Sorry for the delay, let’s get right into it!

Basically, Fluent in 3 Months is all about how to learn languages. I would say this book is for people who want to learn a second language but haven’t a clue where to start and have yet to do any of their own research on it. I would also recommend the book to someone who was looking for new methods for learning (I believe, and I think Benny does as well, that the most effective method is the one that works best for you) languages.

The first chapter goes over Benny’s story, and is an almost classic “if I can do it so can you” story, he did mediocre in high school language courses and when he started learning wasn’t successful until he ‘got serious’. The things I like about this chapter is that Benny doesn’t sugar coat his story and he makes it a point from the beginning that learning a language takes work and there is no way around it, but he isn’t convinced it should take someone 10 years before they can talk about whatever interests that persons in their target language. It’s almost about making the language learning process fun, because that means you’ll put more time into it. This chapter certainly got me excited for the rest of the book, and overall it only took me two or so days to read the entire book.
The second chapter is there to break down the excuses you have or may in the future make, and I had to admit I’ve made some of these excuses myself. Personally, I didn’t learn a lot in this chapter because I’ve spent more time then I should have researching language learning instead of the language I want to learn. Again in this chapter Benny doesn’t shy away from the fact that you will need to put in the time to get the reward, and he even asks you how passionate about language learning are you, and how far are you willingly to go to learn your language? If you’re a guy, are you ready to tell people you’re girl in online chatrooms so you can get practice from random dudes who speak your target language? Maybe that is the only way you can get practice, so are you ready? This book has certainly made me ready!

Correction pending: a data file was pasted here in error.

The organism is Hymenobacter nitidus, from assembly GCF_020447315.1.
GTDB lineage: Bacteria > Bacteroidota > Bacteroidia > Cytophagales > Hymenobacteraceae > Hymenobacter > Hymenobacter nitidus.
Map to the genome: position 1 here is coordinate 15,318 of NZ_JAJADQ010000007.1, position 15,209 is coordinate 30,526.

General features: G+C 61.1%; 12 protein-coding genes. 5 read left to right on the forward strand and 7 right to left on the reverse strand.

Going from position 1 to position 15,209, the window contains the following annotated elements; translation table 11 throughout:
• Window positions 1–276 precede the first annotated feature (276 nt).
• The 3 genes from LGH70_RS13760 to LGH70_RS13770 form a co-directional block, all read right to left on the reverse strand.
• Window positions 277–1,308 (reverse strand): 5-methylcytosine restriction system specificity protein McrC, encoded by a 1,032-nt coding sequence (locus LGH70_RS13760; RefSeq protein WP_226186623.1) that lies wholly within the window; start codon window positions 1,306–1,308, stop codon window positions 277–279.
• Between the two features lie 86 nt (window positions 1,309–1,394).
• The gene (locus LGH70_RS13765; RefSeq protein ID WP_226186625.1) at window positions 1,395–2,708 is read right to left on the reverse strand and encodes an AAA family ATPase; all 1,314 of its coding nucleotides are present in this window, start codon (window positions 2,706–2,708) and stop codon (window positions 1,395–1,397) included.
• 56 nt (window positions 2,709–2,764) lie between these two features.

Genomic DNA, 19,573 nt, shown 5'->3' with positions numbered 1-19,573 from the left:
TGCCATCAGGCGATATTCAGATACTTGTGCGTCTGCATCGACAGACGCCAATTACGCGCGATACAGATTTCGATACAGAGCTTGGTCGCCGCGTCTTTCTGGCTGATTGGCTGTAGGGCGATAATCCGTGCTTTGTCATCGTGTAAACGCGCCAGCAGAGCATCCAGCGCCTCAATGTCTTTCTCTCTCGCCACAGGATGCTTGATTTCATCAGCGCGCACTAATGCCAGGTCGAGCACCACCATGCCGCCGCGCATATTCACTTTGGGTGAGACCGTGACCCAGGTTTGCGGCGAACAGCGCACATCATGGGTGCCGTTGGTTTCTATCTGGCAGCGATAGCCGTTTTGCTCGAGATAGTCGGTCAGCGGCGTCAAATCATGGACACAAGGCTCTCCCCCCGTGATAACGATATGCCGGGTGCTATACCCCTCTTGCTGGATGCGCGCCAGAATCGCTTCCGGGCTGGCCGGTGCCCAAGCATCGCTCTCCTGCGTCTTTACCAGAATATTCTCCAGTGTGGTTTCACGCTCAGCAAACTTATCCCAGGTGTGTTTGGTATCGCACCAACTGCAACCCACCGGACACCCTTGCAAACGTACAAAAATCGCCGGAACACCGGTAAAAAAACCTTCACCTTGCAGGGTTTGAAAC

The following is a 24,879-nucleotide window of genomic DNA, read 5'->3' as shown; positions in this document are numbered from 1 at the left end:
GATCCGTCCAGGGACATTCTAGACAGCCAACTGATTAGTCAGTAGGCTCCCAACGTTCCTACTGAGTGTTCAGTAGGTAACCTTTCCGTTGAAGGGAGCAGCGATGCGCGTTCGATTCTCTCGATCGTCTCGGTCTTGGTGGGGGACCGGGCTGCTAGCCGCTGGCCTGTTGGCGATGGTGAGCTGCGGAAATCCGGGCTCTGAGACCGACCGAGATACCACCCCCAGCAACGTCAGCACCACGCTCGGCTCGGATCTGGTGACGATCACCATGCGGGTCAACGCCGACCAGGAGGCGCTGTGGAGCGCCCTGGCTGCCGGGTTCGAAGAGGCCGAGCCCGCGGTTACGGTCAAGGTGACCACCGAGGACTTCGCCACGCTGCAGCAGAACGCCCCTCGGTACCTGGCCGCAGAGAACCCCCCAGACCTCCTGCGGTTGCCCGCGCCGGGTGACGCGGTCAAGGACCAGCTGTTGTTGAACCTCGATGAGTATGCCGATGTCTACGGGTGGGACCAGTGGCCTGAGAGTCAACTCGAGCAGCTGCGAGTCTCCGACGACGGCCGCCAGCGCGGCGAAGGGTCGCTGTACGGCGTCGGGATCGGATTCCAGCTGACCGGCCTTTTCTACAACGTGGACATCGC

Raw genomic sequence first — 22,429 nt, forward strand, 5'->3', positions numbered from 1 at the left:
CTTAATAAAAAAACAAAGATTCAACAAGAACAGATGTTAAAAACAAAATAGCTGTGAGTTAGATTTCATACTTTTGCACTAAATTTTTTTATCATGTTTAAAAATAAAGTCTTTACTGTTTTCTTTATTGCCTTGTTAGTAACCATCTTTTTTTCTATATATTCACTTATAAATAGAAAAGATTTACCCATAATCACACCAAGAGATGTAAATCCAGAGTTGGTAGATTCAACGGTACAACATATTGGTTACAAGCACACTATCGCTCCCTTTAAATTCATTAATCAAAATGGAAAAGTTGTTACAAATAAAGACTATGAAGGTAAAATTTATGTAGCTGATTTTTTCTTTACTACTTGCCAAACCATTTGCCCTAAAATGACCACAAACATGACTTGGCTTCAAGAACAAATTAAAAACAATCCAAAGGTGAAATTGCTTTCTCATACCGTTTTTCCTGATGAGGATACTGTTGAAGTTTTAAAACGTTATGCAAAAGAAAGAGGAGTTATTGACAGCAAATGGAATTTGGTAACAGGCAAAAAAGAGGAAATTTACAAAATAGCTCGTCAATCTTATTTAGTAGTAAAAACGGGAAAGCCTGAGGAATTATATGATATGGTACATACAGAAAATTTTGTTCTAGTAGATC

Mentioning goals, if you’ve been on my blog before the third chapter might sound familiar. It’s an entire chapter about defining clear goals or missions, and turning the new years resolution of ‘I want to speak french’ into something like my Japanese quest. For me this chapter is preaching the choir. It also goes really well with the important Benny places on putting in the time. If you’re going to put in the time you should know what you’re going to put it into, right?

Now a lot of you might be thinking about the title of the book ‘Fluent in 3 Months’ is a lofty claim. Chapter 3 is where he covers this, and he basically says that it doesn’t mean you should aim for fluency in 3 months, more so that you should have a goal and time frame in mind. But what does he mean by fluent? Obviously I don’t want to summarize the entire book on here, but a lot of people have a very lofty idea of what fluency is, they make such high requirements that it may go above and beyond what they know in their native language. He gives a dictionary definition of what fluency is and points out what a lot of people think of as fluency is something they don’t have in their native language. I honestly think this is the most important section of the book, a must read for any perfectionists out there.

The next three chapters are about methods for actually learning languages, how to learn a lot of words, immersion without leaving the country and speaking from day one. the chapter on words goes over two different ways to remember words without using rote memorization, and gives you samples in the chapter, he even (kinda) proves to you by the end of the chapter that the first method is very awesome. The next chapter goes over a few ways to connect with native speakers for free or on the cheap, while not living in the country. Theres a lot of good links and ideas in this chapter for sure. Lastly we have the chapter on speaking from day one, which is one of the biggest parts of Benny’s method, that means from day 1 you speak in your target language. He takes you step by step on how one would learn and start speaking as quickly as possible. I can really see where he is coming from with this and I’m going to trying to speak and function more in Japanese, it does make sense that if you use the language more you’re going to remember and recall better.

Chapter 6 has some advice about certain languages, and yes Japanese is one of them! Personally I already knew the advice that was given so that wasn’t too much help for me but as a total beginner it wouldn’t hurt to read.